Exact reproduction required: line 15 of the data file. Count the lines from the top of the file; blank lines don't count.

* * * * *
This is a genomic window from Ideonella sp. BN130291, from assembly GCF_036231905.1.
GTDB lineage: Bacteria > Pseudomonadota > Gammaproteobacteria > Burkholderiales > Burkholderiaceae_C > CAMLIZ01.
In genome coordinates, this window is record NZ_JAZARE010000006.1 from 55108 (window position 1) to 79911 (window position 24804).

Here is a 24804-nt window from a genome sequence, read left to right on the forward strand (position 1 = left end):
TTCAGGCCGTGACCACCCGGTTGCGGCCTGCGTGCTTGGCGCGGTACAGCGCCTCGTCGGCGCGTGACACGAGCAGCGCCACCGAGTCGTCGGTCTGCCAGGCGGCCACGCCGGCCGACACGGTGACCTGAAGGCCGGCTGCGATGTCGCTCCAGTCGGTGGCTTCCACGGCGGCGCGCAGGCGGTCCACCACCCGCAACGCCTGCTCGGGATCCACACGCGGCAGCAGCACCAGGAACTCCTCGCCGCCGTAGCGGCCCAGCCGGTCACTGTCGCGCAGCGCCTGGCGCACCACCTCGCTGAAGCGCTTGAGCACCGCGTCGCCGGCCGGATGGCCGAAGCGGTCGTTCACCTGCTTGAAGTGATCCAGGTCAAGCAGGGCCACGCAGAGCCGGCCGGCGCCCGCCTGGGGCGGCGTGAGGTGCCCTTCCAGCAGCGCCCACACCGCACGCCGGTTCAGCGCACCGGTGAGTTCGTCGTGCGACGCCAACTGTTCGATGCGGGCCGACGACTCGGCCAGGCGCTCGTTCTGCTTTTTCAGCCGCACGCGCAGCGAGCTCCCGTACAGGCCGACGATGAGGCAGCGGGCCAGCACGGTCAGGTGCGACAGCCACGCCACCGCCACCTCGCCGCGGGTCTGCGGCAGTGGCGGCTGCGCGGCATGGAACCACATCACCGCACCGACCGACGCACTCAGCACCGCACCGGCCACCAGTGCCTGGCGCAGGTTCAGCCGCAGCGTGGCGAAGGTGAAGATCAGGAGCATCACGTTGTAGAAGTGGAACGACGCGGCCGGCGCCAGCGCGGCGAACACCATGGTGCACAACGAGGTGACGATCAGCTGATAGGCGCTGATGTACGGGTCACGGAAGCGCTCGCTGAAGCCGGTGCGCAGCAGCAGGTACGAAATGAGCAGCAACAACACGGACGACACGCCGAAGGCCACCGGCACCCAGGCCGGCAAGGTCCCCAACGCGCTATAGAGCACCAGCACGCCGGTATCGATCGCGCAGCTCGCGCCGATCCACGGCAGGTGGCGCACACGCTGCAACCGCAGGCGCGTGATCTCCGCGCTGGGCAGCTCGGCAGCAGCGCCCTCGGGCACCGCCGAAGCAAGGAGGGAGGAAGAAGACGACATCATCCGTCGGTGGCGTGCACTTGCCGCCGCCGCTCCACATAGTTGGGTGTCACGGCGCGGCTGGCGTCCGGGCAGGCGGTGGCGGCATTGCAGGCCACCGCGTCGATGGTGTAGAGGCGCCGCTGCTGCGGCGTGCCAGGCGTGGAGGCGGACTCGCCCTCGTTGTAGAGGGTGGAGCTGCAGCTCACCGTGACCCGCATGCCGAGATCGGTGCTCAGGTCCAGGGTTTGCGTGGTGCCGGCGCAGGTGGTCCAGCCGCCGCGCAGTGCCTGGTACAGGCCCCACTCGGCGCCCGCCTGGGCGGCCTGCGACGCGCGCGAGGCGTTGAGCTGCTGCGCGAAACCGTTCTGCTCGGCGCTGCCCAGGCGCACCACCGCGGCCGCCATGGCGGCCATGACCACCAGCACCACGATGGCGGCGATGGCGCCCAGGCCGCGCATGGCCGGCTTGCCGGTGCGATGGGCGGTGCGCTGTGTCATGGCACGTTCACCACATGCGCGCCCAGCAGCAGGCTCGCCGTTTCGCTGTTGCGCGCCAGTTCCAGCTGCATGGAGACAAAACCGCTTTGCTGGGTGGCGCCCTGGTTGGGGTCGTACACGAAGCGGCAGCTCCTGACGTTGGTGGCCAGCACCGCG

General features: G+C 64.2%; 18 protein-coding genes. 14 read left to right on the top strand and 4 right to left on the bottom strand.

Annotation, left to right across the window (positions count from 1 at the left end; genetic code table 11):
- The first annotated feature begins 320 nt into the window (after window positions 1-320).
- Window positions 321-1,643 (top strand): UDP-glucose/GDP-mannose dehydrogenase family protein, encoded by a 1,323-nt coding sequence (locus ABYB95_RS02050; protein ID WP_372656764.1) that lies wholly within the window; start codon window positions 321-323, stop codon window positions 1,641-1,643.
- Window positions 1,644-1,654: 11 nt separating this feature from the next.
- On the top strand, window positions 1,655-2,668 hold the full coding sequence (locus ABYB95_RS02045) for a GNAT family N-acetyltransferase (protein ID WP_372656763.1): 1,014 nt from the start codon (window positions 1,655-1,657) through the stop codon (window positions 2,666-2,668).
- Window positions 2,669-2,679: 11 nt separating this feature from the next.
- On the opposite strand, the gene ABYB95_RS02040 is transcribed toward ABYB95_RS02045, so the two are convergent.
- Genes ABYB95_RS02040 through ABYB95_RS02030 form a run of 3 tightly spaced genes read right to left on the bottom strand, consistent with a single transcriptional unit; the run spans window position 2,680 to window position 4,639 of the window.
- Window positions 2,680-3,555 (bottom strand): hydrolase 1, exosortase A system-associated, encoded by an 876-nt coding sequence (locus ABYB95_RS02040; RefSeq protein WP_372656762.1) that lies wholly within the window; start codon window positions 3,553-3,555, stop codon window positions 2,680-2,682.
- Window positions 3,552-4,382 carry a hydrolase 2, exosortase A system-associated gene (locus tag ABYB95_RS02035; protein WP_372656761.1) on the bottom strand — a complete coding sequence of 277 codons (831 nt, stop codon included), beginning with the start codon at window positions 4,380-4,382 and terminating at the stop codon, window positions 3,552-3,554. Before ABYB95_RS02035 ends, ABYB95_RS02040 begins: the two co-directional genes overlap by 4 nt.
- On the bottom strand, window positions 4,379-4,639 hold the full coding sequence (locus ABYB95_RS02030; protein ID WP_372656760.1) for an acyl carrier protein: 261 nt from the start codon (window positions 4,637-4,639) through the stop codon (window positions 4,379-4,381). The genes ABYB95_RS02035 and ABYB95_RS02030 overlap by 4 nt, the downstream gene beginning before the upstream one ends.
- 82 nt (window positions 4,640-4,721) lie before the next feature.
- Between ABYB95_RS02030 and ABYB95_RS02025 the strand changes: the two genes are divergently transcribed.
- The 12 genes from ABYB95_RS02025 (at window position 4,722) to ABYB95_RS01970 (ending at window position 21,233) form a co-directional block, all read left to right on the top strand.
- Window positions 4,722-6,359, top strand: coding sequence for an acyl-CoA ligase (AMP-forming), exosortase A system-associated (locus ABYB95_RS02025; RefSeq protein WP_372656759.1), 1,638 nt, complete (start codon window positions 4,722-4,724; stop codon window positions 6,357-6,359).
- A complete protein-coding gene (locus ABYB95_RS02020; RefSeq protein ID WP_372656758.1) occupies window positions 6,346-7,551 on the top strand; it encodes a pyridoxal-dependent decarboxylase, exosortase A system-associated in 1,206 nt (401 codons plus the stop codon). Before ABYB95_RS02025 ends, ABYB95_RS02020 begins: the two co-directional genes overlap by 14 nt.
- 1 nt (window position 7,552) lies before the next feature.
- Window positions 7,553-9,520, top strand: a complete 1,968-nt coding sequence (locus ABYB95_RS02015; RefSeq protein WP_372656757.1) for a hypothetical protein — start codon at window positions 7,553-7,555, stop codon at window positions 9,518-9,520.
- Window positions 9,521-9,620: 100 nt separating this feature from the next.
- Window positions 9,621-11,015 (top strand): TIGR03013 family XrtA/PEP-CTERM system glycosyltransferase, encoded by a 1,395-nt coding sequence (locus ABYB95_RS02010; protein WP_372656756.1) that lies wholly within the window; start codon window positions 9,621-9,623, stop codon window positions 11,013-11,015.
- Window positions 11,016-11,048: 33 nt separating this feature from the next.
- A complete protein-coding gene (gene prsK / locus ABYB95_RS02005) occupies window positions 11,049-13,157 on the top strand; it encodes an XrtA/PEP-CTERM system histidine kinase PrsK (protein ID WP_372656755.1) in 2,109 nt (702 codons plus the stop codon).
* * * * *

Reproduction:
- Window positions 2,680-3,555 (bottom strand): hydrolase 1, exosortase A system-associated, encoded by an 876-nt coding sequence (locus ABYB95_RS02040; RefSeq protein WP_372656762.1) that lies wholly within the window; start codon window positions 3,553-3,555, stop codon window positions 2,680-2,682.